After watching a few episodes last week of Discovery’s Shark Week, I was surprised that the most infamous shark wasn’t highlighted – the loan shark. I guess the marine biologists don’t give much thought to loan sharks, but I can’t help but to tie things to a financial reference when possible.
With the advent of the credit card and lines of credit at local banks, loan sharks have lost popularity in the last 50 years, but they’re not extinct! We’ll look at how loan sharks have evolved, but first let’s take a look at the history of loan sharks and the practice of usury.
What is Usury?
Usury is a word used to describe the practice of charging excessively high (and often illegal) interest on loans. The practice of usury dates back to Biblical times and in the Old Testament, we find instructions for the Israelites on how they should handle money.
Exodus 22:25 – “If you lend money to one of my people among you who is needy, do not be like a moneylender; charge him no interest. (KJV) – If thou lend money to any of my people that is poor by thee, thou shalt not be to him as an usurer, neither shalt thou lay upon him usury.
Leviticus 25:37 – You must not lend him money at interest or sell him food at a profit.
Ezekiel 18:8 – He does not lend at usury or take excessive interest. He withholds his hand from doing wrong and judges fairly between man and man.
The Israelites were instructed never to borrow from anyone, but they could lend to foreigners. Interestingly, they were instructed never to lend to each other, which is a great topic to discuss in itself!
Modern Day Loan Sharks
Fast-forward to the 1800s and you’ll find that small loans were undesirable because of the stigma behind it. People were looked down upon if they had to borrow a small amount. Also, banks and other financial institutions stayed away from this form of lending, so those in need of a loan sought out private lenders who often provided loans at very high rates.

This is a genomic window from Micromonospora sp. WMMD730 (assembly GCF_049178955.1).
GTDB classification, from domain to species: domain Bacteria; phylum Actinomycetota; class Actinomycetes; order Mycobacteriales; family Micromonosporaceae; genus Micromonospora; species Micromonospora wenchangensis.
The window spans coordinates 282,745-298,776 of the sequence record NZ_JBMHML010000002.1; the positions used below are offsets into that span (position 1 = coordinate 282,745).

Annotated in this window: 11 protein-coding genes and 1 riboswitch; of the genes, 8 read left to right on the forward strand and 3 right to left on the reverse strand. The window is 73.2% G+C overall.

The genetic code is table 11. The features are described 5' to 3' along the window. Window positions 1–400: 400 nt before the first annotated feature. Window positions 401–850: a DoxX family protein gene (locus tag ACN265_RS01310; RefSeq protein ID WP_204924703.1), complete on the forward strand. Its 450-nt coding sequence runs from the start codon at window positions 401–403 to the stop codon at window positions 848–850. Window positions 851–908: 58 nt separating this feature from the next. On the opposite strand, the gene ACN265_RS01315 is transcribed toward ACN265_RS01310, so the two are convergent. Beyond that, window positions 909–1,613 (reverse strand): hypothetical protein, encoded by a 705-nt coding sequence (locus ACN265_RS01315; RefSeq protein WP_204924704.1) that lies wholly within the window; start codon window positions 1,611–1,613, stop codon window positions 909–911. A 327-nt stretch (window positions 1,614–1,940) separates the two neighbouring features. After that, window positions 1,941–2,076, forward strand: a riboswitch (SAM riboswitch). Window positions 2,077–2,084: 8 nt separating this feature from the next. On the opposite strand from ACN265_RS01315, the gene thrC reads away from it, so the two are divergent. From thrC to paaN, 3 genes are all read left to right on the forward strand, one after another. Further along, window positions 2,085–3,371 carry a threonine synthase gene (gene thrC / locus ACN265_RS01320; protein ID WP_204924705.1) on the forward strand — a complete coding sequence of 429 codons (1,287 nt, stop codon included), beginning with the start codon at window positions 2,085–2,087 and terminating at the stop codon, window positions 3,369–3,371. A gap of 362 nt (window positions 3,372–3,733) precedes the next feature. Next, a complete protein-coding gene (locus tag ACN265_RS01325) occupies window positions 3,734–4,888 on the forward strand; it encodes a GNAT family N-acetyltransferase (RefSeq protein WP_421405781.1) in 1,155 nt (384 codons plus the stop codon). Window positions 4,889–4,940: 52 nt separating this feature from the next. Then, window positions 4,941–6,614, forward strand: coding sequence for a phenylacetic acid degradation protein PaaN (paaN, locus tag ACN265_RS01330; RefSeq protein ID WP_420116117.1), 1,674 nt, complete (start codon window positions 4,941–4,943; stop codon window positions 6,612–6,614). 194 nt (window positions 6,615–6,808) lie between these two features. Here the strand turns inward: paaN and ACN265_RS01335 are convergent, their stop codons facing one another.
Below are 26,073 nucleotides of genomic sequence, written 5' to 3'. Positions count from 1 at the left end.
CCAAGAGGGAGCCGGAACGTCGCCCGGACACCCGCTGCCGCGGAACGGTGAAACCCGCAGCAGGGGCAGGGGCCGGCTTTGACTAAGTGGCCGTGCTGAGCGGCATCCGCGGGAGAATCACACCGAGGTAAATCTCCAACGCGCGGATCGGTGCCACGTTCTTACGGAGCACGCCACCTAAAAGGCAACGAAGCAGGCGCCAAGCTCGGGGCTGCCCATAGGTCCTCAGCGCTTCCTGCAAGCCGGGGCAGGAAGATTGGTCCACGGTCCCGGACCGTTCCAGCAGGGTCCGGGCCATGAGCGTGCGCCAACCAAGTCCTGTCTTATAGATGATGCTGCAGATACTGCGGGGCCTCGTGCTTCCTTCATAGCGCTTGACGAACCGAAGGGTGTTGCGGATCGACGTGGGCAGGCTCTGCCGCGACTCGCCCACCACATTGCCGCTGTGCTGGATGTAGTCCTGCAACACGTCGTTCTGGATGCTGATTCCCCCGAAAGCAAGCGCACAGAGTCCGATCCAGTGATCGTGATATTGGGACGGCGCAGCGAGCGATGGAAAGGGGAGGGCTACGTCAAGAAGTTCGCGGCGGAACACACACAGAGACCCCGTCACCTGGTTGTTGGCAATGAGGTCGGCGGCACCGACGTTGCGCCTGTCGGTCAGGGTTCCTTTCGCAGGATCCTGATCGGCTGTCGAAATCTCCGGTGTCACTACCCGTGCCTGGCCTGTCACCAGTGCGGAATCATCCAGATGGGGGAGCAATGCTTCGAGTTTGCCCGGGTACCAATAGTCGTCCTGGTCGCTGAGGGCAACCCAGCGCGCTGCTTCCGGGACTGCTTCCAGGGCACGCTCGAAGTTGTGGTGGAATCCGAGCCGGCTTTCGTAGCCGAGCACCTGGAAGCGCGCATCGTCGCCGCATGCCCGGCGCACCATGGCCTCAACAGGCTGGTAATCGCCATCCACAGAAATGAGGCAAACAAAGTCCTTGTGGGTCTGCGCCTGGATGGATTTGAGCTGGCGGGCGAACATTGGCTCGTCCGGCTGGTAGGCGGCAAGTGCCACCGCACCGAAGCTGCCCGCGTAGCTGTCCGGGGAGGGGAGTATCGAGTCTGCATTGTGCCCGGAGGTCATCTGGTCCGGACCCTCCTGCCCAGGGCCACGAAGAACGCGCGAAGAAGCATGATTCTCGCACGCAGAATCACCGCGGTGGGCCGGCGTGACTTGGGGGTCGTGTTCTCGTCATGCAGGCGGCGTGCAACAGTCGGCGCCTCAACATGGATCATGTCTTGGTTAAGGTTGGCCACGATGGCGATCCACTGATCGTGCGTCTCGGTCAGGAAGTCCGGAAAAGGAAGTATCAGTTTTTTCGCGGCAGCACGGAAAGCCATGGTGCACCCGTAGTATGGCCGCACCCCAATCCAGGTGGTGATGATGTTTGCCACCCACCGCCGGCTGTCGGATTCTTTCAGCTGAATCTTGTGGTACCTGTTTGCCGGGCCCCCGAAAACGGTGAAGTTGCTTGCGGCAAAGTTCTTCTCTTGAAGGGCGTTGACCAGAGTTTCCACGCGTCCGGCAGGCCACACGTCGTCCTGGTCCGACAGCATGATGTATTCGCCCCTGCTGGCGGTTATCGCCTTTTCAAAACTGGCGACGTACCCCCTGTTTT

Since it was actually illegal to charge exorbitant rates for loans, the loan shark didn’t have any legal way to go after the borrower if they didn’t repay, so they would use other means to scare them into paying. To enforce contracts, these loan sharks used blackmailing and harassment, and violence was added with gangs of loan sharks in the 1900s.
As for today, states regulate the maximum rate at which a loan can be made, putting the loan shark of old on the endangered species list. However, as a way to bypass the rules to charging interest, payday loans, sub-prime lending, and non-standard consumer credit have found ways to provide the money advancement service for individuals in need of loans. Generally, the borrowers will have lower credit and limited resources to get a loan elsewhere, so they will use a borrowing service to advance a paycheck and pay a fee of 3% – 10%+ for the service.
Lending always seems to be evolving, but it’s interesting that there’ll always be a loan shark in some form – you just need to pay attention!